On Tue, 19 Dec 2000, Russell Cattelan wrote:
> Seth Mos wrote:
> XFS either cleanly mounts or it doesn't, if it fails there is no
> ok go what the hell go ahead and mount in a dirty state.
> With ext2 you can tell it to go ahead and ignore the fact that
> the file system isn't clean and mount it up.
Sorry, that's not what I meant.
What I mean is that if a fs doesn't mount in general that it should go
single user. I DON'T want to _mount_ it dirty.
Just drop me to a shell.
If you make sure that the xfs* commands in /bin instead of /usr/bin.
If you can mount your root fs (al my machines have a 400 MB root fs) you
can repair your xfs partitions. e2fsck is in /bin for the same reason for
a long time. This fs survives most of the horror that can happen (except
disk failure) because it is fairly static (some mount it ro).
> The hope in doing that, files like sh and fsck are probably
> not part of what is wrong with the file system and therefore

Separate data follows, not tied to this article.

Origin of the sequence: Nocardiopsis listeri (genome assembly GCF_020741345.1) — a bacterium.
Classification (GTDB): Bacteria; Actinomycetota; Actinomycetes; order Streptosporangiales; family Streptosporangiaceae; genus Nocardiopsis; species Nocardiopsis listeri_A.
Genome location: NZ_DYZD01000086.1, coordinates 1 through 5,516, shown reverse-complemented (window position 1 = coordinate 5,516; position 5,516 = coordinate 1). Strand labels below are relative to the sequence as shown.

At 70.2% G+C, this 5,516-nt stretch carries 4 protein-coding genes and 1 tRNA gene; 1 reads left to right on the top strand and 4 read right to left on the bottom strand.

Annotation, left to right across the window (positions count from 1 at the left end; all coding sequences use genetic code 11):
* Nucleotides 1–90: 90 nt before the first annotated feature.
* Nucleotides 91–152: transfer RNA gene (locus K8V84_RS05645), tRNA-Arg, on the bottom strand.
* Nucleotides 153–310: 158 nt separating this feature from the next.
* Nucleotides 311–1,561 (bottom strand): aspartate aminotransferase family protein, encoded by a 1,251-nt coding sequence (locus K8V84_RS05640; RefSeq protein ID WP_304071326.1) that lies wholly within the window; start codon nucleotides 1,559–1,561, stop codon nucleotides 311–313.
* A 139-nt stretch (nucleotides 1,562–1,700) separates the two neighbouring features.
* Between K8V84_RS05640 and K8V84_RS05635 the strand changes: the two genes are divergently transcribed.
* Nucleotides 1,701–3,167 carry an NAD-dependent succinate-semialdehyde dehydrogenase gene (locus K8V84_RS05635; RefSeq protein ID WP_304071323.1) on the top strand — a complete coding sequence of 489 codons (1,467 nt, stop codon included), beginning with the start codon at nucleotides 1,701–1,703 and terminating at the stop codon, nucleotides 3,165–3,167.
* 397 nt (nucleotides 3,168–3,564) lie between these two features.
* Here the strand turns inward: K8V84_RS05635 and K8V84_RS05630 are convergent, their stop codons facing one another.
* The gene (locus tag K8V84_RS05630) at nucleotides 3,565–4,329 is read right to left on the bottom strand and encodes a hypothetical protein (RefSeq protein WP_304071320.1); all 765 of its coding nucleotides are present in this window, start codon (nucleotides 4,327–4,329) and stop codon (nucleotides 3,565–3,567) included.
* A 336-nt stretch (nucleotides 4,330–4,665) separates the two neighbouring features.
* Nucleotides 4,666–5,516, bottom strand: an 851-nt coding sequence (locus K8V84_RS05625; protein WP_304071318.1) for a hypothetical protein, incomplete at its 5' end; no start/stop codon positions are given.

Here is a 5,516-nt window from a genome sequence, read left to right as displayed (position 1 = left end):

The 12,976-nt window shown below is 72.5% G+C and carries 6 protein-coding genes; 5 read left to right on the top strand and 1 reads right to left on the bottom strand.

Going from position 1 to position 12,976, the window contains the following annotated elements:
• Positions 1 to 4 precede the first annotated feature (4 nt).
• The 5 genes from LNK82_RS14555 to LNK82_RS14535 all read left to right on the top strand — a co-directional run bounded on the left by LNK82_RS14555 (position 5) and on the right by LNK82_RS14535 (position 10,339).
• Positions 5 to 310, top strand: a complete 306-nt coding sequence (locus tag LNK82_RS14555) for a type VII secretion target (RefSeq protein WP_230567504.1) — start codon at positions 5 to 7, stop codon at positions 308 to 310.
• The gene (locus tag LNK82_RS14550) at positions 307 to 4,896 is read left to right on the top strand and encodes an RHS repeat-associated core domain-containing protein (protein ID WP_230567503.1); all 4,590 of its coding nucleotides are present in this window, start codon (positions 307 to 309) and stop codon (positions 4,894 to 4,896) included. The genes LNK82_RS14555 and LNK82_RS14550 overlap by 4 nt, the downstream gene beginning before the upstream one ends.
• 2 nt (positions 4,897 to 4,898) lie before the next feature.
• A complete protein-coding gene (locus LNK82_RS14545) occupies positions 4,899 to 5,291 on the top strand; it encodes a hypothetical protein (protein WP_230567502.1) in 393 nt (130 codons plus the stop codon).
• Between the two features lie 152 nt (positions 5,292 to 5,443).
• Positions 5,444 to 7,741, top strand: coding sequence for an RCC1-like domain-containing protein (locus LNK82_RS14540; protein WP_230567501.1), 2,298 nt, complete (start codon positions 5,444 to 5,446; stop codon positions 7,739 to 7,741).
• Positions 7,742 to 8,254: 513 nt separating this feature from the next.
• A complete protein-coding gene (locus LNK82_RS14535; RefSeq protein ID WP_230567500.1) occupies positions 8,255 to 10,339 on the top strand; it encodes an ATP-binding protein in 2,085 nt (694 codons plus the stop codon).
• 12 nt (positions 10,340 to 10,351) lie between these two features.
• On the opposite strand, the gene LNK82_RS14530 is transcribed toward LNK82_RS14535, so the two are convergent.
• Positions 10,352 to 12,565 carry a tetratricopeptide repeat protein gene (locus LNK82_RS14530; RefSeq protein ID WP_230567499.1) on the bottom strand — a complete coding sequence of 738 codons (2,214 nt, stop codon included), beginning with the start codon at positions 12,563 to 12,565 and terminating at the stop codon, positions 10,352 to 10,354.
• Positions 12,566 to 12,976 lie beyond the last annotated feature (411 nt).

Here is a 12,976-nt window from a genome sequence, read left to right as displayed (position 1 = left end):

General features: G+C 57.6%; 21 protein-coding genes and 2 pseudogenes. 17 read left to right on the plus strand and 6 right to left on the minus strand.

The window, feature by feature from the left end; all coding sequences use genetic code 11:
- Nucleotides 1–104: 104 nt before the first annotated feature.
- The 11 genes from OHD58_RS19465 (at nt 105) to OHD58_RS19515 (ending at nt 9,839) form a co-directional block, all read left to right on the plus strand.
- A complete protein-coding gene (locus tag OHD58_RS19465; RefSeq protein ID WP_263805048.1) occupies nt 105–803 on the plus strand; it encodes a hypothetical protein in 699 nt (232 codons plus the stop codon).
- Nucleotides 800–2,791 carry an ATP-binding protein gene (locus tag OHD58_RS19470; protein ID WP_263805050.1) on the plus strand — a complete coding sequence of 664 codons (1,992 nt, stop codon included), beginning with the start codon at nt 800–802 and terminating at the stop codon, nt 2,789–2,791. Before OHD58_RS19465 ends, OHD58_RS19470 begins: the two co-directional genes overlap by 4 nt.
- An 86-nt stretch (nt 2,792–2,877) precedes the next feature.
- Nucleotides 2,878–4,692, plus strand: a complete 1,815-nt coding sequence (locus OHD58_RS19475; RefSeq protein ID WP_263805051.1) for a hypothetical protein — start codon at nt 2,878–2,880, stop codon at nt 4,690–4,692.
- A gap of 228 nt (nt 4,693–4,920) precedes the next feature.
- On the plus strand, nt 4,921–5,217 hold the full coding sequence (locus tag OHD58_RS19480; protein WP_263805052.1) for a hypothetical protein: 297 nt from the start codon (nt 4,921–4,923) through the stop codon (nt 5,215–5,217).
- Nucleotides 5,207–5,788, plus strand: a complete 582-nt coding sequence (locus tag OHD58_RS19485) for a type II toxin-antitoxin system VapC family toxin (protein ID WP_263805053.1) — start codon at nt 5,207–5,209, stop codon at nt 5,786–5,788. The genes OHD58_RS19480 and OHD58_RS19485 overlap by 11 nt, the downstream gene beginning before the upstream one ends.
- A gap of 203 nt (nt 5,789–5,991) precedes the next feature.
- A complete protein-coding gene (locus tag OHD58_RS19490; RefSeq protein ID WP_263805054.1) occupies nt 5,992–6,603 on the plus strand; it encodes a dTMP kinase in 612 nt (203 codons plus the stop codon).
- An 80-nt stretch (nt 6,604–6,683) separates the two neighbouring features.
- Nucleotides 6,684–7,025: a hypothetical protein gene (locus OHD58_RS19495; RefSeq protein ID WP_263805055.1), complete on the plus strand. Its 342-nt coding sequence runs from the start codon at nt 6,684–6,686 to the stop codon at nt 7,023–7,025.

> able to bring up single user.
You mean you can't effetively detect a not succesful mount except using a
> The best thing to do is grab Thomas Graichen XFS miniroot.
> One caveat you the system needs to be up to install it.
No nothing is wrong for me. Just a question of wondering what can be
> > Hi,
> > If I have an ext2 filesystem that can not be mounted on boot time it will
> > bring up a root shell for system maintenance. How difficult is it to make
> > XFS do the same.
> > I booted and older kernel (older style log) did a dirty reboot and the
> > newer kernel could not mount /home because of the older log style.
> > Ofcourse xfs_repair nows what to do but i did not notice untill I tried to
> > log in.
> > Normally I would get a Emergency shell to check out what is wrong.
> > What needs to be changed if anyone can give pointers.
> > Bye
> > Seth
> Russell Cattelan